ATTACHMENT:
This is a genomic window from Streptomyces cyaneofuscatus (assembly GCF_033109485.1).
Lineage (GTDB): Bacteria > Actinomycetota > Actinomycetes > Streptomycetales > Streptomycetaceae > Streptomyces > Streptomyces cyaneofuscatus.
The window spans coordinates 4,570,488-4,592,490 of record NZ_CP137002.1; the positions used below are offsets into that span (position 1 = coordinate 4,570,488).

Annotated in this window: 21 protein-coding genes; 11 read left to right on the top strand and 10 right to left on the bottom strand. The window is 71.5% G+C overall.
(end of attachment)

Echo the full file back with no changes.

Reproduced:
This is a genomic window from Streptomyces cyaneofuscatus (assembly GCF_033109485.1).
Lineage (GTDB): Bacteria > Actinomycetota > Actinomycetes > Streptomycetales > Streptomycetaceae > Streptomyces > Streptomyces cyaneofuscatus.
The window spans coordinates 4,570,488-4,592,490 of record NZ_CP137002.1; the positions used below are offsets into that span (position 1 = coordinate 4,570,488).

Annotated in this window: 21 protein-coding genes; 11 read left to right on the top strand and 10 right to left on the bottom strand. The window is 71.5% G+C overall.